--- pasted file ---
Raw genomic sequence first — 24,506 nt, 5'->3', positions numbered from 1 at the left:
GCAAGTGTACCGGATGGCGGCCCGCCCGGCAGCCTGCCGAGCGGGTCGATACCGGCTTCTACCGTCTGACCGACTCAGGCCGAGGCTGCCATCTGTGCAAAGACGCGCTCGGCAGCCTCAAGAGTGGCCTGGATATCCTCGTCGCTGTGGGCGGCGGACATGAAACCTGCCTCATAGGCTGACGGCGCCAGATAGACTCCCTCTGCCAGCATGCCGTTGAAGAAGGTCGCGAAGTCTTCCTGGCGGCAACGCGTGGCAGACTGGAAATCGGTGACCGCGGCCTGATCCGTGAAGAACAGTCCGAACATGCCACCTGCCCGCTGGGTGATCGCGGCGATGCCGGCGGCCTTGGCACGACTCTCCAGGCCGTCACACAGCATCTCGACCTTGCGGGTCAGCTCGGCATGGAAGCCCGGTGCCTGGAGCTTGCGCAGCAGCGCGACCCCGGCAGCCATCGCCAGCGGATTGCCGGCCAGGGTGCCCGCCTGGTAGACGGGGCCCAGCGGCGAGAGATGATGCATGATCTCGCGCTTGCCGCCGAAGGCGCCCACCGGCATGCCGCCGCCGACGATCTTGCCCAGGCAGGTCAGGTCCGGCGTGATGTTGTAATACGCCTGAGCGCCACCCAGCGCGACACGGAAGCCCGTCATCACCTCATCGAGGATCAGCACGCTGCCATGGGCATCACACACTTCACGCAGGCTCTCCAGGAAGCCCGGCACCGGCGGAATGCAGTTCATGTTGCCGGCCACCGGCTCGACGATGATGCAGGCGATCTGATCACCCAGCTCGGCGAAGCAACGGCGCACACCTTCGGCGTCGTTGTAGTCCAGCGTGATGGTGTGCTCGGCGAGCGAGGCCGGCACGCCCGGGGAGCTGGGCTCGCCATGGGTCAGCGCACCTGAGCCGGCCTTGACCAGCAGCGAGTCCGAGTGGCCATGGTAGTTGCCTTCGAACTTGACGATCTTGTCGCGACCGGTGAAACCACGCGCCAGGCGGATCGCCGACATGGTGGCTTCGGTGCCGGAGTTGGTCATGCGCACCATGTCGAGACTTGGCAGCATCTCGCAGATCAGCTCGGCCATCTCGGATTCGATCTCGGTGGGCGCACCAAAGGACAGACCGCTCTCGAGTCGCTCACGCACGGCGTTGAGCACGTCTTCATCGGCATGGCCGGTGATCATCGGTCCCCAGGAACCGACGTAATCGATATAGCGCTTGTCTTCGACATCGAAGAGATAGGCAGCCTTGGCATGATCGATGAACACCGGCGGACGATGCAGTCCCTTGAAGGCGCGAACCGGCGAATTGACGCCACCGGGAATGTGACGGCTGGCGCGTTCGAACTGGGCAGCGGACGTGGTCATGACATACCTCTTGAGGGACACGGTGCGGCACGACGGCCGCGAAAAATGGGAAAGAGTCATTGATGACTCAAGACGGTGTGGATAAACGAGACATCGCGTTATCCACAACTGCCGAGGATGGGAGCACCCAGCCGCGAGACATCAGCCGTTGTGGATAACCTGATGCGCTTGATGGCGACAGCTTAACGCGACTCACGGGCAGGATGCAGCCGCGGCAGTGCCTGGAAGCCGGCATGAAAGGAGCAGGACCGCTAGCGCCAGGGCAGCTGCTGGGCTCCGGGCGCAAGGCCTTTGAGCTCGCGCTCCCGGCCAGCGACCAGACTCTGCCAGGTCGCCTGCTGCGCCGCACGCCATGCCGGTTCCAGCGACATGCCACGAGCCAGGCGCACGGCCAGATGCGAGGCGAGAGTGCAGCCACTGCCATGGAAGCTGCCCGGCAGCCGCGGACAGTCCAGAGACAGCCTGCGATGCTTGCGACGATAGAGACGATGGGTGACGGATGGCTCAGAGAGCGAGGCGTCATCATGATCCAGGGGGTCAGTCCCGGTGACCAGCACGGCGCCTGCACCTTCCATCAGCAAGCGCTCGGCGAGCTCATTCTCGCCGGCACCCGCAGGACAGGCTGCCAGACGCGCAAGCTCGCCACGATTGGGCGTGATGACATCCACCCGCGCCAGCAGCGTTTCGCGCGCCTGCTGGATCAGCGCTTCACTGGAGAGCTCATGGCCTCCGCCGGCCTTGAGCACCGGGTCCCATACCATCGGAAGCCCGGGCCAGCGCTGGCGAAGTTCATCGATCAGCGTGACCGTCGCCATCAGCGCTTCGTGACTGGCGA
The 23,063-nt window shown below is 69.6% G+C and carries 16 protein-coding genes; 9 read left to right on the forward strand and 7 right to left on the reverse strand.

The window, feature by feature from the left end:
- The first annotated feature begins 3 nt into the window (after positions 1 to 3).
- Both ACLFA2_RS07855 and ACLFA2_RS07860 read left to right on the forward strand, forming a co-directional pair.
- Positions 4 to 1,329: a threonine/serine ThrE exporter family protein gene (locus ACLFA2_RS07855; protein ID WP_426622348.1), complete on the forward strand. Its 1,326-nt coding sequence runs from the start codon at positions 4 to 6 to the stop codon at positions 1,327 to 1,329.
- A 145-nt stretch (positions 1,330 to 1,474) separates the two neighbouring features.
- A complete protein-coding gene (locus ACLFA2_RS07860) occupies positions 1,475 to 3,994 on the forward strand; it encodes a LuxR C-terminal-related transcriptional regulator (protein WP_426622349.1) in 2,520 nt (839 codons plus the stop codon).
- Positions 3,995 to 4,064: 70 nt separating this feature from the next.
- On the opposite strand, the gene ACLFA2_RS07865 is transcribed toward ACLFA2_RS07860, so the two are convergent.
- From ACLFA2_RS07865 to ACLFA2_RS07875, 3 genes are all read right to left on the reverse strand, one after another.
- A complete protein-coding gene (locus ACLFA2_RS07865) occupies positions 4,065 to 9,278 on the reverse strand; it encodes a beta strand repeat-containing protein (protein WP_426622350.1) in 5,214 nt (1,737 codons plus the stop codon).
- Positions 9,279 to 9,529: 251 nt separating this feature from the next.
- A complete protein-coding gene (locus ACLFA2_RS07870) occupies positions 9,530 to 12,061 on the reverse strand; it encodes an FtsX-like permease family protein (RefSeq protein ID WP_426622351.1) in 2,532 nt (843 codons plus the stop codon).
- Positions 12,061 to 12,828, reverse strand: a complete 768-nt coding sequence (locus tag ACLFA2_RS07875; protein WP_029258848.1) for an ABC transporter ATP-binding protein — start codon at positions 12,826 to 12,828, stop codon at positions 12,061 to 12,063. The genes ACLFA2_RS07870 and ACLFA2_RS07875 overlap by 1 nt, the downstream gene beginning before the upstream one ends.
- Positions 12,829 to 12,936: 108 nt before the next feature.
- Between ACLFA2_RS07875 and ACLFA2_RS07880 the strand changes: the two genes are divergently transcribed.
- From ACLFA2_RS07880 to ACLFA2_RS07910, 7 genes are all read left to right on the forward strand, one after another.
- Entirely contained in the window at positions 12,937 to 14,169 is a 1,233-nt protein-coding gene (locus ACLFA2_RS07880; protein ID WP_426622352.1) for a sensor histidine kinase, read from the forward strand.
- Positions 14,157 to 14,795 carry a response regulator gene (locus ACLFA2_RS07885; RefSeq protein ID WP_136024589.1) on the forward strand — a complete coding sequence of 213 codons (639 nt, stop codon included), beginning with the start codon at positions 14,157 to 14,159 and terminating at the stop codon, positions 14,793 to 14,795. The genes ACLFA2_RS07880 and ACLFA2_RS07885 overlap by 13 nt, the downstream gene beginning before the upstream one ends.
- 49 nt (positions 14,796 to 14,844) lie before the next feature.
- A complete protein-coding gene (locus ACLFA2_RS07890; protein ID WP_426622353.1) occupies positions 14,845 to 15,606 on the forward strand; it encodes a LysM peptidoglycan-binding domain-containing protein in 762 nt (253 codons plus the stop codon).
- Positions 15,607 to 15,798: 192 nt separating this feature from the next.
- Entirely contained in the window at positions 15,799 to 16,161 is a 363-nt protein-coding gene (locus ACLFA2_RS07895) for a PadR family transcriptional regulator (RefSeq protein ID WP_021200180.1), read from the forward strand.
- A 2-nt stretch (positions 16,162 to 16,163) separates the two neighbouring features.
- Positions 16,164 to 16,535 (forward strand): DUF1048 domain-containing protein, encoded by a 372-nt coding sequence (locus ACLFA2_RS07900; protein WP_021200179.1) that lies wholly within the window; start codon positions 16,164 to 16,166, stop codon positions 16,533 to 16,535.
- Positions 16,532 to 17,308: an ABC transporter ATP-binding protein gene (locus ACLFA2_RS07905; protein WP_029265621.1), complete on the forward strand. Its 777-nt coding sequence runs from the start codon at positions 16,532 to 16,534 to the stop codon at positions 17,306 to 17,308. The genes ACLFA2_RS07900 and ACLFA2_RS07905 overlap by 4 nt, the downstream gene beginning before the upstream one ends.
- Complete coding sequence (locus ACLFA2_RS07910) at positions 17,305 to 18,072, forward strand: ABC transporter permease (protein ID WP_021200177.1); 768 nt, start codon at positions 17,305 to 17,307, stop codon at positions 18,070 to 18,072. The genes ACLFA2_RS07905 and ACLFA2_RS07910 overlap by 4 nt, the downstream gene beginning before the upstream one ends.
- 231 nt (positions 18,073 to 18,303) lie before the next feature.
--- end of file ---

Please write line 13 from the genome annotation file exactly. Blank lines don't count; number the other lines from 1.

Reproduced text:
- A complete protein-coding gene (locus ACLFA2_RS07865) occupies positions 4,065 to 9,278 on the reverse strand; it encodes a beta strand repeat-containing protein (protein WP_426622350.1) in 5,214 nt (1,737 codons plus the stop codon).